BERMAN: What's going on with evacuations at this point, this afternoon? I know there were people who couldn't get out before the last hit. Will they be able to get out this time if they need to before this next event expected tonight?
ALEJO: Well, this community is one of about 1700 residents. Most of the residents have already evacuated. Most are staying with family and friends. Those who have nowhere else to go are ending up at our shelters.
And since the first evacuation, there have been additional residents who have been evacuated from the community. So, as time goes on, more residents who have decided to stay are making the choice to leave, especially in light of the next storm coming through. So, those efforts are ongoing and we certainly encourage all residents to evacuate that community for their own safety, especially when we expect more stormwater to come through that community in an area that's already heavily saturated with water.
BERMAN: You know, we've heard some vivid descriptions and we can see them with our own eyes here. How would you describe what you're seeing there?
ALEJO: Well, I haven't -- I was a resident of the city of Watsonville on -- during the last storm 28 years ago in 1995. This appears to be even worse because we never had Highway One shut down just outside of the community of Pajaro and the city of Watsonville. That shut down yesterday.
And that water is backing up because of the highway itself and it's moving stormwater into other areas that we do not see create flooding and damage 28 years ago in the last flood. So, this is worse. And especially with this next storm coming through, we're seeing things that we have never witnessed previously in flooding in this particular floodplain.
BERMAN: Luis Alejo, thank you so much. And please stay safe. Wish you the best of luck tonight.
ALEJO: Thank you very much. We appreciate it.
GOLODRYGA: Take a bigger picture view, more than 18 million people now across California under flood watches. Let's bring in CNN meteorologist Derek Van Dam. And, Derek, California could see up to eight inches of rain today alone?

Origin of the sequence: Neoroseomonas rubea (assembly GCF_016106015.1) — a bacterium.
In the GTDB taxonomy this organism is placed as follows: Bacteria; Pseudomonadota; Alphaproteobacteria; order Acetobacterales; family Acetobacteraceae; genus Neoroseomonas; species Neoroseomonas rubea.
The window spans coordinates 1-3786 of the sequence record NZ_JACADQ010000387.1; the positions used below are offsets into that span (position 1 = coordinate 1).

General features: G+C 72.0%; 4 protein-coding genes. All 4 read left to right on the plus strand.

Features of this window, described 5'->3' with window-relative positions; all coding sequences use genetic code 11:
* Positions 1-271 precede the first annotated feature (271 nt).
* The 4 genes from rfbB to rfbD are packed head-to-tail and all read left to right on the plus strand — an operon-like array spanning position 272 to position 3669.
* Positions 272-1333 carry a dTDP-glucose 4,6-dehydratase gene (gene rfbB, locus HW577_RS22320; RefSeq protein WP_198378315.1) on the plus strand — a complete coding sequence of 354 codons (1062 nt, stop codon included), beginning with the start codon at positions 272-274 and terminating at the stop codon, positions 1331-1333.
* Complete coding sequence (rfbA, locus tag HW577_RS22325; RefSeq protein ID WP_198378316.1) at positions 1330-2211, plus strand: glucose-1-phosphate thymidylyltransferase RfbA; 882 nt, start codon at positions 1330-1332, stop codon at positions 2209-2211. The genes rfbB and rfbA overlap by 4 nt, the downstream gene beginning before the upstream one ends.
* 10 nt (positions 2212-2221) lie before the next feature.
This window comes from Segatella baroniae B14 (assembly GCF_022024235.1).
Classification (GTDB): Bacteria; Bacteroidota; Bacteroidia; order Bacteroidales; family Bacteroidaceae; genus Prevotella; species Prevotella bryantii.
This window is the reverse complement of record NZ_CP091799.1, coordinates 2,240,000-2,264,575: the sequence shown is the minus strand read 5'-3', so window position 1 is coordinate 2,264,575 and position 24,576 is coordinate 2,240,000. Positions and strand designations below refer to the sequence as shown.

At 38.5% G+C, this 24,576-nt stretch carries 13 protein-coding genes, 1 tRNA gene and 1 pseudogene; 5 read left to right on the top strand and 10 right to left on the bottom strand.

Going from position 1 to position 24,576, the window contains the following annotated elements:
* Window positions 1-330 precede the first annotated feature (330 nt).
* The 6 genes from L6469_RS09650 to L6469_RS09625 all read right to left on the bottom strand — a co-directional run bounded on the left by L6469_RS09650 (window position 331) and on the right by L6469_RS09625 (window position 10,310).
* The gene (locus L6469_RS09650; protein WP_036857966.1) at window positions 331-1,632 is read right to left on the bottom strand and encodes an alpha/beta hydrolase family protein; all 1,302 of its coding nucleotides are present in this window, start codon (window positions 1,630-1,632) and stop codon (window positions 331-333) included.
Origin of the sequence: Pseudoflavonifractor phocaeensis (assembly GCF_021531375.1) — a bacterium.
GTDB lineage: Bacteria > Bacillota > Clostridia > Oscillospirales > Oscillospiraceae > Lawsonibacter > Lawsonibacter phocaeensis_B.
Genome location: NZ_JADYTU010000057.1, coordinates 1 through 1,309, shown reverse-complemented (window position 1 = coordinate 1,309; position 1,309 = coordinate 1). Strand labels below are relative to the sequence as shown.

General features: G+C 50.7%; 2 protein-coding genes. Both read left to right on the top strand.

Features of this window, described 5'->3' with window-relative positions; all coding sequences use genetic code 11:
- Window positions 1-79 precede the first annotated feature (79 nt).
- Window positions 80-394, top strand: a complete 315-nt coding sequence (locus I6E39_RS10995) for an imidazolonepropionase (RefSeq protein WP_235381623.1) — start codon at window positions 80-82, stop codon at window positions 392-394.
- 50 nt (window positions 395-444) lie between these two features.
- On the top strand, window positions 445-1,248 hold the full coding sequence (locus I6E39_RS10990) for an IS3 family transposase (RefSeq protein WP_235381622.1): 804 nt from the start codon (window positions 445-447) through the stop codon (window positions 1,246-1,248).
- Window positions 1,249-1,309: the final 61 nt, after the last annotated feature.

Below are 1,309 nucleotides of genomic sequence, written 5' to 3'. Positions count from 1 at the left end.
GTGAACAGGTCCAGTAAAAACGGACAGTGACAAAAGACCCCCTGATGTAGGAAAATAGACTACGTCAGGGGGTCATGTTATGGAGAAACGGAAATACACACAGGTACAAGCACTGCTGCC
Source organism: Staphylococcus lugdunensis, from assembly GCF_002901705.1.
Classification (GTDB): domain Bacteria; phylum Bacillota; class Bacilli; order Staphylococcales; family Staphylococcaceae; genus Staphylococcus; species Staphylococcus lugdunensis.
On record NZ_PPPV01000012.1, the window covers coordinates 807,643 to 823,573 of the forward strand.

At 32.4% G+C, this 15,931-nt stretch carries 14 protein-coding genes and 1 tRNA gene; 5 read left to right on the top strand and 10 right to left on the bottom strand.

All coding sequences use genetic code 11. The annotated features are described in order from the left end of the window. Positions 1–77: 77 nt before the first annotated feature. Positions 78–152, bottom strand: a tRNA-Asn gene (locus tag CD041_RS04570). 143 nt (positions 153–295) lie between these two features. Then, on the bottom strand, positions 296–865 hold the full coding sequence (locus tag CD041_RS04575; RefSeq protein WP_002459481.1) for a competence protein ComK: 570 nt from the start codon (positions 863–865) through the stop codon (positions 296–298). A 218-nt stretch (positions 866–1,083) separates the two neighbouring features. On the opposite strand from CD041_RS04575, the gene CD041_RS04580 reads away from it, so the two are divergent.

DEREK VAN DAM, CNN METEOROLOGIST: Yes, Bianna, I would say that's on the high end of our scale but certainly within the realm of possibilities. But what you're looking at behind me is glorious to the residents of California. This is the Oroville spill water dam and it is releasing water for the first time since 2019. Every drop of water you see here signifying relief from the long-standing drought that has plagued the state for years. And in fact, the latest dam levels there actually are 200 feet above the recorded record low setback in 2021.
So, we do have another atmospheric river coming. Here's a look at the forecast totals and you can see we'll be measuring the snowfall in feet once again. And rainfall especially along the coastlines anywhere from two to four inches.
Here's a look at the Weather Prediction Center's moderate risk which extends into Southern Oregon, and Northern California. But notice how it starts to move southward for the day on Tuesday. So, Monterey, in the San Luis Obispo, Los Angeles -- we're talking Ventura County, Los Angeles County. This is an atmospheric river, classic.
It oscillates from north to south. You'll see the precipitation get heaviest tonight across the Valley, Sacramento, San Francisco, and then moving further south into LA for the day tomorrow. So, a very, very active pattern across the West Coast.
BERMAN: Derek, while we have you, tell us what's going to happen to us up here in the northeast. Do I have to fix my snowblower by tomorrow?
VAN DAM: You can need to unpack your winter coats. Get your snowblower ready because we've got a heavy-wet snow event that's going to take place.
CAN DAM: This is another Nor'easter but it looks like it'll be in the Catskills for New York, Berkshires, and also Boston. You have the potential for major to extreme impacts, especially the further away from the coast you travel. This will be a windy and very moisture- laden storm, so the potential for power outages exists with this latest nor'easter that's coming in later tonight.
BERMAN: All right, Derek Van Dam, thank you very much for that reporting.
GOLODRYGA: You will hear a personalized weather forecast. That's how I'm putting you out here, John Berman.
BERMAN: You know, I know. I'll be there in Boston tomorrow. But I'm actually -- the snowblower is broken. I don't know how to fix it, but luckily my wife does know how to fix it.
GOLODRYGA: There you go.
VAN DAM: Wow.
GOLODRYGA: A brilliant wife, always stepping in to help you out there.
BERMAN: Yes, always.
GOLODRYGA: Well, former President Trump returns to Iowa tonight. It's his first time in the states since launching his third bid for the White House. Ahead, why his once staunchest allies are now less optimistic this time around?